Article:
RE: playing at suicide

From: Keith Henson (
Date: Sun Jan 13 2002 - 05:02:39 GMT

  • Next message: Philip Jonkers: "RE: playing at suicide"

    Received: by id FAA14892 (8.6.9/5.3[ref] for from; Sun, 13 Jan 2002 05:05:36 GMT
    Message-Id: <>
    X-Mailer: QUALCOMM Windows Eudora Version 5.1
    Date: Sun, 13 Jan 2002 00:02:39 -0500
    From: Keith Henson <>
    Subject: RE: playing at suicide
    In-Reply-To: <>
    Content-Type: text/plain; charset="us-ascii"; format=flowed
    Precedence: bulk

    At 07:49 PM 12/01/02 -0800, "Grant Callaghan" <>
    >>Date: Sun, 13 Jan 2002 01:24:53 +0100

    >> > I wasn't trying to start an earthquake or
    >> > anything, just to counter the idea that memes are like selfish genes.
    >>According to your theory of memes, can you explain why you do
    >I do it because the meme doesn't ring true to me and therefore doesn't
    >allow me to do what I want to do, which is to understand memes. I feel
    >like Copernicus wondering why people want him to believe the earth is the
    >center of the solar system. It may turn out that they're right and I'm
    >wrong, but I can't help wondering.

    I think you are barking up the wrong tree.

    Memes are *simple,* patterns of information that can be passed from one
    organism to another by a process more or less of imitation. Learning if
    you will. Don't try to make memetics more complicated than it is.

    I think what you might be looking for falls under the area of evolutionary
    psychology. If any area of human knowledge can provide a model for the
    pathological memetics examples, Jim Jones, Solar Temple, Heaven's Gate and
    others, not to mention why people in cults act like they are addicted,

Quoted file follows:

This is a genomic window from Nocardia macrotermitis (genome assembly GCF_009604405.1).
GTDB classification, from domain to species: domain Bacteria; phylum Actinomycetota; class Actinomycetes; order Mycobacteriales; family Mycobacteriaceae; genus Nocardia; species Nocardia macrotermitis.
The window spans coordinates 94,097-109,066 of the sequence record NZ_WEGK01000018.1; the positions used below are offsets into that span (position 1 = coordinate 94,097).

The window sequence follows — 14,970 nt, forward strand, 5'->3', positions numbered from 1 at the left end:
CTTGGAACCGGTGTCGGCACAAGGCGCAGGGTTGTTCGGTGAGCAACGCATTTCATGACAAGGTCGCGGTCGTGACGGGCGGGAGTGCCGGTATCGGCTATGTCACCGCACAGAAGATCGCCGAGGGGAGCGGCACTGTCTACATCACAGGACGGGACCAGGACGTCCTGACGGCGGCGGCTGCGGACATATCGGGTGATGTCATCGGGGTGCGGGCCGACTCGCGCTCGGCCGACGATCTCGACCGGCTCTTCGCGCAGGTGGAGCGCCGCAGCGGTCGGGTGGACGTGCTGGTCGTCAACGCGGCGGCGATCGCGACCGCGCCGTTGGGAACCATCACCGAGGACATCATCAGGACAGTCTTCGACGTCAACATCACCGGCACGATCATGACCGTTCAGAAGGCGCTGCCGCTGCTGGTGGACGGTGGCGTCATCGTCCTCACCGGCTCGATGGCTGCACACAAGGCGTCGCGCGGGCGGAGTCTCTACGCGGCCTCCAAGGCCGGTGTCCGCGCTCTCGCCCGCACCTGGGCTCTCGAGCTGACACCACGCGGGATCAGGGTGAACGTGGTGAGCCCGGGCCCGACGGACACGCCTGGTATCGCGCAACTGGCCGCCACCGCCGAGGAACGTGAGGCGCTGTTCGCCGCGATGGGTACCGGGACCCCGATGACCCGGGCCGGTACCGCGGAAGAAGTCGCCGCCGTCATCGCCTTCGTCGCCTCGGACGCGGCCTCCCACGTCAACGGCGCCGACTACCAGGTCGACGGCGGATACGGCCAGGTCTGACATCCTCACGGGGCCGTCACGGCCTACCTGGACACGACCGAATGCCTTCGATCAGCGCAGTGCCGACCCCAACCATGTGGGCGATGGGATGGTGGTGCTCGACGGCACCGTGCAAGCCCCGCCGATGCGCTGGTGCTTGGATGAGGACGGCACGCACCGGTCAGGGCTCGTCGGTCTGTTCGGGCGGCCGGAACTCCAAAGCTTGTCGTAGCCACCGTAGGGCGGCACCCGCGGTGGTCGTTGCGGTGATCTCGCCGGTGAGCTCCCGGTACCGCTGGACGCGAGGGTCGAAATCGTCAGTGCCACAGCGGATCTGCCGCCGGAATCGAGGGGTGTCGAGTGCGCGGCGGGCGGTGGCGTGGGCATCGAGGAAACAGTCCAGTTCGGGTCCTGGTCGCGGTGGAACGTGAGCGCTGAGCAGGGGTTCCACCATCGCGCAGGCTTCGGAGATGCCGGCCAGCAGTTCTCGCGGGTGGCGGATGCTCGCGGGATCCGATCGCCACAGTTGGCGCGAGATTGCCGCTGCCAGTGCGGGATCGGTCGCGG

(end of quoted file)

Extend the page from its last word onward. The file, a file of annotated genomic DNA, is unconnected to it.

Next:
evolutionary psychology is the field. Try

    "The goal of research in evolutionary psychology is to discover and
    understand the design of the human mind. Evolutionary psychology is an
    approach to psychology, in which knowledge and principles from evolutionary
    biology are put to use in research on the structure of the human mind. It
    is not an area of study, like vision, reasoning, or social behavior. It is
    a way of thinking about psychology that can be applied to any topic within it.

    "In this view, the mind is a set of information-processing machines that
    were designed by natural selection to solve adaptive problems faced by our
    hunter-gatherer ancestors. This way of thinking about the brain, mind, and
    behavior is changing how scientists approach old topics, and opening up new
    ones. This chapter is a primer on the concepts and arguments that animate it."

    Keith Henson

    This was distributed via the memetics list associated with the
    Journal of Memetics - Evolutionary Models of Information Transmission
    For information about the journal and the list (e.g. unsubscribing)

    This archive was generated by hypermail 2b29 : Sun Jan 13 2002 - 05:21:35 GMT